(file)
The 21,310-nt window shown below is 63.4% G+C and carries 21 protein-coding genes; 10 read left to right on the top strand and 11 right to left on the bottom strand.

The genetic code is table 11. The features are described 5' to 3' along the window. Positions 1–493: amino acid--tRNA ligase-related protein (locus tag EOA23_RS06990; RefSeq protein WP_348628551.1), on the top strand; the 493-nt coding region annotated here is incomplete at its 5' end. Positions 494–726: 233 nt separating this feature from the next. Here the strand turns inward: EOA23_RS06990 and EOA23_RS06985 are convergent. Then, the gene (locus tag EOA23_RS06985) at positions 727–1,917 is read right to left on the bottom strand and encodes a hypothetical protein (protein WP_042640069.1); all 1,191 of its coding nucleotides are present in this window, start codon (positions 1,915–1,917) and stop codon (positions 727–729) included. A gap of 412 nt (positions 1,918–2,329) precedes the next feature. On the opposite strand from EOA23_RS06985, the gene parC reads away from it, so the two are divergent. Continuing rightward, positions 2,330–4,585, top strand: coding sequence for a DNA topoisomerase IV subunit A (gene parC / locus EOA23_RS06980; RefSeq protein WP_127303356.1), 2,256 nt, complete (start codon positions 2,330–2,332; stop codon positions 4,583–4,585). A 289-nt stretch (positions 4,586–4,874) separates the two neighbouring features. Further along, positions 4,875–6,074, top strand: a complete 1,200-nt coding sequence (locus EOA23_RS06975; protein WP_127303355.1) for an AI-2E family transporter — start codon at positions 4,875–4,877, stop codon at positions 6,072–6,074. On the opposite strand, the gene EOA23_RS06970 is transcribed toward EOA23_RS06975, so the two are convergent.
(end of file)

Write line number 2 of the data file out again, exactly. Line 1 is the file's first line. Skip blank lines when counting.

The genetic code is table 11. The features are described 5' to 3' along the window. Positions 1–493: amino acid--tRNA ligase-related protein (locus tag EOA23_RS06990; RefSeq protein WP_348628551.1), on the top strand; the 493-nt coding region annotated here is incomplete at its 5' end. Positions 494–726: 233 nt separating this feature from the next. Here the strand turns inward: EOA23_RS06990 and EOA23_RS06985 are convergent. Then, the gene (locus tag EOA23_RS06985) at positions 727–1,917 is read right to left on the bottom strand and encodes a hypothetical protein (protein WP_042640069.1); all 1,191 of its coding nucleotides are present in this window, start codon (positions 1,915–1,917) and stop codon (positions 727–729) included. A gap of 412 nt (positions 1,918–2,329) precedes the next feature. On the opposite strand from EOA23_RS06985, the gene parC reads away from it, so the two are divergent. Continuing rightward, positions 2,330–4,585, top strand: coding sequence for a DNA topoisomerase IV subunit A (gene parC / locus EOA23_RS06980; RefSeq protein WP_127303356.1), 2,256 nt, complete (start codon positions 2,330–2,332; stop codon positions 4,583–4,585). A 289-nt stretch (positions 4,586–4,874) separates the two neighbouring features. Further along, positions 4,875–6,074, top strand: a complete 1,200-nt coding sequence (locus EOA23_RS06975; protein WP_127303355.1) for an AI-2E family transporter — start codon at positions 4,875–4,877, stop codon at positions 6,072–6,074. On the opposite strand, the gene EOA23_RS06970 is transcribed toward EOA23_RS06975, so the two are convergent.